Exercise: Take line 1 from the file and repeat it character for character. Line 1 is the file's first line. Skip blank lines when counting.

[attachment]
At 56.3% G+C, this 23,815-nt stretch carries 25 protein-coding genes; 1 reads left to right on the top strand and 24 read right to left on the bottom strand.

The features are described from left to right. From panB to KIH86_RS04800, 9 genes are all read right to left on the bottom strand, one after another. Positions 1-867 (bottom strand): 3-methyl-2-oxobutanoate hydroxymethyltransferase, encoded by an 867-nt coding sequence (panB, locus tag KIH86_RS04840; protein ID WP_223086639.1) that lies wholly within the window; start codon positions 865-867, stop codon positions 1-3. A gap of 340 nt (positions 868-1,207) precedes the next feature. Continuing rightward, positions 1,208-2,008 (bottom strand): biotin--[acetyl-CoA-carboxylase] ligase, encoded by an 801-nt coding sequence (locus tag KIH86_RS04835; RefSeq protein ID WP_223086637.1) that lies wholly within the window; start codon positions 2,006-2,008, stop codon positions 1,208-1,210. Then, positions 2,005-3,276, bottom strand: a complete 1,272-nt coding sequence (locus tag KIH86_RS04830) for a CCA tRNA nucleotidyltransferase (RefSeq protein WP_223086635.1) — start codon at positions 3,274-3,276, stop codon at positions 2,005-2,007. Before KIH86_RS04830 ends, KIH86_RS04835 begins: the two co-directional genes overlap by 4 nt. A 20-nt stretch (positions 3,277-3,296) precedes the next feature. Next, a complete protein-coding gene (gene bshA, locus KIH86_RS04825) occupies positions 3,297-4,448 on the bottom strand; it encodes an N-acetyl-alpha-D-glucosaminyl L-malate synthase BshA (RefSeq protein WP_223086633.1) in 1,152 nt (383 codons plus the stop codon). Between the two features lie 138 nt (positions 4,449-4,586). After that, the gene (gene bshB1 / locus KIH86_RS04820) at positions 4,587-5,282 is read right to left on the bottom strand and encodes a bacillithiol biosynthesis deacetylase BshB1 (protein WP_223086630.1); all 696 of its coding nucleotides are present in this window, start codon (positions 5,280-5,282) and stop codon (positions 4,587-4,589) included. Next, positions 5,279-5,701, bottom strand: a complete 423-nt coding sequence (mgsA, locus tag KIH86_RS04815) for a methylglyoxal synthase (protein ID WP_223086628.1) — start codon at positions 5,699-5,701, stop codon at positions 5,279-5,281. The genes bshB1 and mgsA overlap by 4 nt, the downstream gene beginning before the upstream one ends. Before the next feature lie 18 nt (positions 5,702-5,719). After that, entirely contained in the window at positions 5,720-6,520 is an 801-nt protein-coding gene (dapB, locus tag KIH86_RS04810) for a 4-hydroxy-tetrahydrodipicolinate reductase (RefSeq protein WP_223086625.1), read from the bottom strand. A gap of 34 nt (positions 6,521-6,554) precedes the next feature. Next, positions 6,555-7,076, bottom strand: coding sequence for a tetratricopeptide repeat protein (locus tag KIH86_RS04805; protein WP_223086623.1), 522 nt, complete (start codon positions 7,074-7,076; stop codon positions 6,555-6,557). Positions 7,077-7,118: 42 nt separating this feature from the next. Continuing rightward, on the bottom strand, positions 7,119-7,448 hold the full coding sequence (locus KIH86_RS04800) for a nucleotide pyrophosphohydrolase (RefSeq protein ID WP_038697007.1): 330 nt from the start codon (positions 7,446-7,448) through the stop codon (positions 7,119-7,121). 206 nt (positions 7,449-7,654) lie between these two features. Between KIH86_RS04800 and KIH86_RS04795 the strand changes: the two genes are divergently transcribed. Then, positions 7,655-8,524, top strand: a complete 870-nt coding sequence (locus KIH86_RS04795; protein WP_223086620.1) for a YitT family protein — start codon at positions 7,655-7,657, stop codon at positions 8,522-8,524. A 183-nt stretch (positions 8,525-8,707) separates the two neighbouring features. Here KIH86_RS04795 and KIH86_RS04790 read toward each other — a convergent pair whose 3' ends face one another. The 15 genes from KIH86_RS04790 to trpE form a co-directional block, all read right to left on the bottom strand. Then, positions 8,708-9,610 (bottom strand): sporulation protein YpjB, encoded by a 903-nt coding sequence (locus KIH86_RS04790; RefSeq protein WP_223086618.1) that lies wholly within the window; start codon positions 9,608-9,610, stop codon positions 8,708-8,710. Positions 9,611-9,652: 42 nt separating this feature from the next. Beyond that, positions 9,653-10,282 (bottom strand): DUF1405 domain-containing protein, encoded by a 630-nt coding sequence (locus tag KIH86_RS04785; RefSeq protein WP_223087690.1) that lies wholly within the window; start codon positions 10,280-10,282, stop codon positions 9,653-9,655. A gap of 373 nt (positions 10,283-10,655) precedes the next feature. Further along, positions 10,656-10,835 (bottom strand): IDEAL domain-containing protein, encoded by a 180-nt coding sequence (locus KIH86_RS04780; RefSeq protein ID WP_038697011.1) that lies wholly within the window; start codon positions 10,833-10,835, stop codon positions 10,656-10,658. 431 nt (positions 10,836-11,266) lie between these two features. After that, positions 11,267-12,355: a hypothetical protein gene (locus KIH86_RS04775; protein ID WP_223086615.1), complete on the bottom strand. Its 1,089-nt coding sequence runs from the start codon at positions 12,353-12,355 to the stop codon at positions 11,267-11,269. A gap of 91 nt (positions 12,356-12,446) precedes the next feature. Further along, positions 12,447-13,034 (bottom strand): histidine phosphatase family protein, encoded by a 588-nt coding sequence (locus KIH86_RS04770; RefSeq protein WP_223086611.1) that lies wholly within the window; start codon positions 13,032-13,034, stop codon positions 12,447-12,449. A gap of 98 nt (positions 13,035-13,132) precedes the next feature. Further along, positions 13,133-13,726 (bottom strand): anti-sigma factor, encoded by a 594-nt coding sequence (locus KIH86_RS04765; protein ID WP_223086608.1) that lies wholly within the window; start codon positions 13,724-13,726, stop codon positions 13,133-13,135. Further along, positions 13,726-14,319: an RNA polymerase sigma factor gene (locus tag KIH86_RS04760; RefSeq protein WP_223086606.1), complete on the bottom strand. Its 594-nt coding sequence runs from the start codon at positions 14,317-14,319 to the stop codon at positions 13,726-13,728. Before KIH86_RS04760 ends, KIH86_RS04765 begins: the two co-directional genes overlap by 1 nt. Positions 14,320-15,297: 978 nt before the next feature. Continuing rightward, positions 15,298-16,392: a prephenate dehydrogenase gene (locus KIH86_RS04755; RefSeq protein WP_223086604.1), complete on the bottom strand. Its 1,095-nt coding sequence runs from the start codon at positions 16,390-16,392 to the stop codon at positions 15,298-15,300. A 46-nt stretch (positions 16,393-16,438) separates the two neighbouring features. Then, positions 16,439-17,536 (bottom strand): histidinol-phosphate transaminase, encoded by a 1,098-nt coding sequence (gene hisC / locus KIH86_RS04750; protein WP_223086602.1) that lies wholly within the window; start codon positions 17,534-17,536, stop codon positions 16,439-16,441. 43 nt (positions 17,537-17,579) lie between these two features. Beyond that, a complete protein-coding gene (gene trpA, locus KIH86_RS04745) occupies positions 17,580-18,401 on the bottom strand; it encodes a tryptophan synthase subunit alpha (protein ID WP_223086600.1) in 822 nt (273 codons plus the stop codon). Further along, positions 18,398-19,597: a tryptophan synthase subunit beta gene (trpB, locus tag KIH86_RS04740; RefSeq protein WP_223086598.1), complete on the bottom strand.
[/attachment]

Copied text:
At 56.3% G+C, this 23,815-nt stretch carries 25 protein-coding genes; 1 reads left to right on the top strand and 24 read right to left on the bottom strand.